Hindu: Falling buttermilk! It’s Krishna Janmashtami

https://readthespirit.com/religious-holidays-festivals/wp-content/uploads/sites/10/2013/03/wpid-SF_712_Krishna_Janmashtami_Fire.jpgCelebrants observe Krishna Janmashtami in Vrindavan, Uttar Pradesh—a favorite spot of Lord Krishna. Photo in public domainFRIDAY, AUGUST 10: Want to experience extreme joy? Look no further than Sri Krisha!

Across India today, Hindus rejoice in Krishna Janmashtami, a festival honoring the eighth incarnation of Lord Vishnu. Legend has it that remembrance of this deity’s heart brings joy because he was a manifestation of joy at all levels and, even in caste-dominant Indian society, for all walks of life. On Krishna Janmashtami, devotees perform dramatic scenes from Krishna’s life; form human pyramids to break high-hanging pots of buttermilk; and pray intensive words at midnight. (Wikipedia has details.)

Even Westerners can participate by practicing Karma Yoga, a form of Yoga rumored to have been taught by Sri Krishna. The principal Karmayogi taught followers to identify the divine essence in every being and to serve the world by giving away oneself.

Uniquely, young people can easily relate to this Hindu deity. Many of the gods in religious traditions around the world are envisioned as mature or timeless, but Sri Krishna is remembered in both his youth and adulthood. Toss in the fact that Sri Krishna was known for his love of sweets, pranks and overall mischievous nature, and it’s a deity kids of all ages can appreciate! In his honor, Hindus bake batch after batch of sweets for Krishna Janmashtami, along with milk products like butter—known to be other childhood favorites of Krishna. (Learn more from I Love India.)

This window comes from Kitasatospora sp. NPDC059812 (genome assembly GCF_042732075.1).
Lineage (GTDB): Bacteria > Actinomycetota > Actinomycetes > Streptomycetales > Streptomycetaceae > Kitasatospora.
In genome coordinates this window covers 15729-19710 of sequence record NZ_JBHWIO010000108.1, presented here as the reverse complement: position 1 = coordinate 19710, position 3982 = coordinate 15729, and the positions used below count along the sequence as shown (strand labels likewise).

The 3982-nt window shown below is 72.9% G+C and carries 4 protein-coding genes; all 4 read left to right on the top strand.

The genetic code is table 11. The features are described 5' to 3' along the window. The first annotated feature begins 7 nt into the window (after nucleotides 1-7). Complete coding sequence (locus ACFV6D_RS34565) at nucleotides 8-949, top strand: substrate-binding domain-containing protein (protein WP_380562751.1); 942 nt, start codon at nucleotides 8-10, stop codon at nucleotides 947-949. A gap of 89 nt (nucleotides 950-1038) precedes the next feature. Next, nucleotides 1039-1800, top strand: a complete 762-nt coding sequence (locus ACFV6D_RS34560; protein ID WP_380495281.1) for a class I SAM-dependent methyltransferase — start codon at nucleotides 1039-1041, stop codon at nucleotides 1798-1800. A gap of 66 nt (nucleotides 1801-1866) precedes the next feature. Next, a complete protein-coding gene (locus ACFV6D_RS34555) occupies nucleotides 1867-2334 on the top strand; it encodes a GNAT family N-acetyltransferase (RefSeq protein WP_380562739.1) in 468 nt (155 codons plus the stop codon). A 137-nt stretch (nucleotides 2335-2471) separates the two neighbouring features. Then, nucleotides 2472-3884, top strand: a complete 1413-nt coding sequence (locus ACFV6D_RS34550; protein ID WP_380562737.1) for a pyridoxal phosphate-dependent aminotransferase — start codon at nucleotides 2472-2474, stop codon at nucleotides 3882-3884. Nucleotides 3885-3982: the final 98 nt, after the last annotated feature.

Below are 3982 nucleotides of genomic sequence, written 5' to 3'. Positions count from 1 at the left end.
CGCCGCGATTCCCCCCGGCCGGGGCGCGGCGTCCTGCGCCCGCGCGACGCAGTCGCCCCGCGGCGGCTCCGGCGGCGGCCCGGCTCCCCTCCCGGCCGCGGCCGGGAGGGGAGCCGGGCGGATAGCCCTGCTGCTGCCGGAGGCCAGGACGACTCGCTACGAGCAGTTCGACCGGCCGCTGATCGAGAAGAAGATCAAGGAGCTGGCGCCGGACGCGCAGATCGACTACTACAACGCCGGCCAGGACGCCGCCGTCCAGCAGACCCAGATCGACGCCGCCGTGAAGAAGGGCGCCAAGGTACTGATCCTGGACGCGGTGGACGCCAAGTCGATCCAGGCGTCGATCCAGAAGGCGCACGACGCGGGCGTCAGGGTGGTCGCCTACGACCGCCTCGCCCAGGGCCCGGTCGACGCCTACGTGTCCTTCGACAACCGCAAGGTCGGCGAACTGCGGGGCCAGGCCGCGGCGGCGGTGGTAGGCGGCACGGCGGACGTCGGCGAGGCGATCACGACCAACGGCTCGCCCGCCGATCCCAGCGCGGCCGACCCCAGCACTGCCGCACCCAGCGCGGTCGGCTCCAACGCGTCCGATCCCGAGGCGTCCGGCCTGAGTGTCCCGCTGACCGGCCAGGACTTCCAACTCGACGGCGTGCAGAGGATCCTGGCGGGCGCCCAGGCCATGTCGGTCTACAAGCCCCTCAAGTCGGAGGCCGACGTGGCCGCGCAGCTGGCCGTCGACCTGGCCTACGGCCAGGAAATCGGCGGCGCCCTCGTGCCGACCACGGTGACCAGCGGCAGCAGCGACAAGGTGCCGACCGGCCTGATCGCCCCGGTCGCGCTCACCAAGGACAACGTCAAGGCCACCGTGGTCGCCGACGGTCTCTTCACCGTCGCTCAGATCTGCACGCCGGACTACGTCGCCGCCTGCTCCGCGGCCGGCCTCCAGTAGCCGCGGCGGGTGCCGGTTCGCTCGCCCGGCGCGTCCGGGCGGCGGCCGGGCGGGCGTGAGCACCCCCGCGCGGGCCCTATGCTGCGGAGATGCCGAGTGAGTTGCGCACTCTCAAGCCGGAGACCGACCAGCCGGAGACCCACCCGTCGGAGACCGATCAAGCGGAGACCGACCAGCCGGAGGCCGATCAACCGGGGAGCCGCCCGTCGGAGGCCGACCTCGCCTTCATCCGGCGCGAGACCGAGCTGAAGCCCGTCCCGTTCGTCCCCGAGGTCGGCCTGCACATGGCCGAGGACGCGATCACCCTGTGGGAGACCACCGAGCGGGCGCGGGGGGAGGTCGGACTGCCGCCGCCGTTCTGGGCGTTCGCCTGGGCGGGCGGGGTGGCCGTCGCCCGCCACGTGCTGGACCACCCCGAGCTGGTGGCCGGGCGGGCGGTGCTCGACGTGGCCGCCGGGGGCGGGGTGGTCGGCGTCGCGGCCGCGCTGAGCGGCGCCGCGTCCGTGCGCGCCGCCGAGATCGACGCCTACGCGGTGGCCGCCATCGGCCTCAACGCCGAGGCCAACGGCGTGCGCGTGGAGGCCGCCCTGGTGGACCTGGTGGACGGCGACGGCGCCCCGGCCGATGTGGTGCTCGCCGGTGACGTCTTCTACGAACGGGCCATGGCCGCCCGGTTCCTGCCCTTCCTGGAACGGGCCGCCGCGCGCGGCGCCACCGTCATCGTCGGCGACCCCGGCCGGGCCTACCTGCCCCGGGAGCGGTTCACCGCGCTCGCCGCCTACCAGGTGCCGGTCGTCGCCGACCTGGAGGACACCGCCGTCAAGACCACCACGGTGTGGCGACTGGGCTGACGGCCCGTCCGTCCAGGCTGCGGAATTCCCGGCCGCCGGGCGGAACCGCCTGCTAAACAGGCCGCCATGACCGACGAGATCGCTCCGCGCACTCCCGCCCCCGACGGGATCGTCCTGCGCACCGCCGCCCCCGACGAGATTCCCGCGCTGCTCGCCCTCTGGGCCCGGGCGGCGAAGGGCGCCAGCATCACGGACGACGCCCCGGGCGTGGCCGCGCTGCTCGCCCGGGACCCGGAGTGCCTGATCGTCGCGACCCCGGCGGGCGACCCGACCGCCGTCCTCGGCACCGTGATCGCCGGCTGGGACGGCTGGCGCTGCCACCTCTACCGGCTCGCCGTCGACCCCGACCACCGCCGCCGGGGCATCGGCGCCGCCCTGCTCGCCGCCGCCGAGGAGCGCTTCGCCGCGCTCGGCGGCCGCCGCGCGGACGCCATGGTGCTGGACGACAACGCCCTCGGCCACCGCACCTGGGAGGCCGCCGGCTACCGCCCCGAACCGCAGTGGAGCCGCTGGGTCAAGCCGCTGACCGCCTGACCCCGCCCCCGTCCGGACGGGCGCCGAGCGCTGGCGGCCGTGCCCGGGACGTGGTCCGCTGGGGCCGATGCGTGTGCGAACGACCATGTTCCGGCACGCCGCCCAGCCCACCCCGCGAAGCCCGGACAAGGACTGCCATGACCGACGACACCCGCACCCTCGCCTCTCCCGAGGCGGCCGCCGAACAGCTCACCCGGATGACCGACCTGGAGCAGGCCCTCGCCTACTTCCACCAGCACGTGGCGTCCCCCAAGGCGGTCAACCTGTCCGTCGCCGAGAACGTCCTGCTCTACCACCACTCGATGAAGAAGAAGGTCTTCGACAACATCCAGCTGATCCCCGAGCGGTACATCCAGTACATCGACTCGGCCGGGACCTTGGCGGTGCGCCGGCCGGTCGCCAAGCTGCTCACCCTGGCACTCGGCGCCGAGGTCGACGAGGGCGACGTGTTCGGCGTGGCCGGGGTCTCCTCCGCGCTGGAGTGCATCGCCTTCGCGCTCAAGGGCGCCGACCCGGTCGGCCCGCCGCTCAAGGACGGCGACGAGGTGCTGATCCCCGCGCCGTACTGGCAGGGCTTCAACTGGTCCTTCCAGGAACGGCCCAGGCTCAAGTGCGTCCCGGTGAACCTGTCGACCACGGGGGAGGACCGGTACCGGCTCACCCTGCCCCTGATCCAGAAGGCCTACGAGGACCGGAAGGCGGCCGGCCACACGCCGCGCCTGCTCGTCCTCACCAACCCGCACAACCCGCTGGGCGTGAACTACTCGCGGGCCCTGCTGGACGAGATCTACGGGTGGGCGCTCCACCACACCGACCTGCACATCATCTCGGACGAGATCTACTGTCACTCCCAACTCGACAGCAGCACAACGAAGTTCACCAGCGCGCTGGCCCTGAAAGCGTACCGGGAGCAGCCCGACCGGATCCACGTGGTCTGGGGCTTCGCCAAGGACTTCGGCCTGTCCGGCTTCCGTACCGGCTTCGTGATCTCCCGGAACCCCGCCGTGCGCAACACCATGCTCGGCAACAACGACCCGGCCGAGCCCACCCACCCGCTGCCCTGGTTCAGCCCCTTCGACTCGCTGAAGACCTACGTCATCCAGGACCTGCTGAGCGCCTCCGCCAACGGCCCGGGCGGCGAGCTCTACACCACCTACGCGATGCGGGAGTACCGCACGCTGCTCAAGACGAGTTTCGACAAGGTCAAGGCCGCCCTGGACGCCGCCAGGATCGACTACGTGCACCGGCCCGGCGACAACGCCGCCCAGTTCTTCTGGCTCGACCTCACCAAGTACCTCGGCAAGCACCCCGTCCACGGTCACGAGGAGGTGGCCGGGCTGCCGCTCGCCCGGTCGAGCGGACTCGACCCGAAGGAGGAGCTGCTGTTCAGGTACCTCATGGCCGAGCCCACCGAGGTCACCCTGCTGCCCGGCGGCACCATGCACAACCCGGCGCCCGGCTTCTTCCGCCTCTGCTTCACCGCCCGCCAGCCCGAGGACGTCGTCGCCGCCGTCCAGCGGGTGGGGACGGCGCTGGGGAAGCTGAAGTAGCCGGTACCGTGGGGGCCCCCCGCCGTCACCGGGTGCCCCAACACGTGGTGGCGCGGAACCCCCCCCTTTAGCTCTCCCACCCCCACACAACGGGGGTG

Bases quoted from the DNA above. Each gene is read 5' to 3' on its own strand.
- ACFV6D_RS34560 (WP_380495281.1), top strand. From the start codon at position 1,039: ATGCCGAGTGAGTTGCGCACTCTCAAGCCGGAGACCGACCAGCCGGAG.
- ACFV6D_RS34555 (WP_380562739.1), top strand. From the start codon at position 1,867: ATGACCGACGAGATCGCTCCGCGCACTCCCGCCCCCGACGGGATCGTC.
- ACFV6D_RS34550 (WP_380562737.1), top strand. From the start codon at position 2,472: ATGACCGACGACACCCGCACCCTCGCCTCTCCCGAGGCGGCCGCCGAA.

In many regions of India, handi pots are hung high above the streets and filled with buttermilk, enticing youngsters to attempt human pyramids. If successful, the topmost person on a human pyramid will break the handi, pouring buttermilk down the entire pyramid and, often, ensuring a monetary reward for the group. In recent times, political groups and other organizations have been sponsoring handi pots and dolling out generous rewards.

One of the grandest parties takes place in Uttar Pradesh, the birthplace of Lord Krishna (Times of India has an article); in another region, 145 intricate, colorful dioramas devoted to Lord Krishna will be on display for visitors (The Hindu reported that 15 artists created these sculptures during the past three months). Indians in other regions will enjoy Krishna aur Kans—a 3D animated film—that will bring the deity’s myths to life on the big screen. Six states have already declared the film tax-free, and other states are considering the proposal; schools are buying tickets in blocks and families have been flooding theaters since its release on Aug. 3. Parents of young children have expressed appreciation for an easy way to introduce Hindu legends to their sons and daughters.

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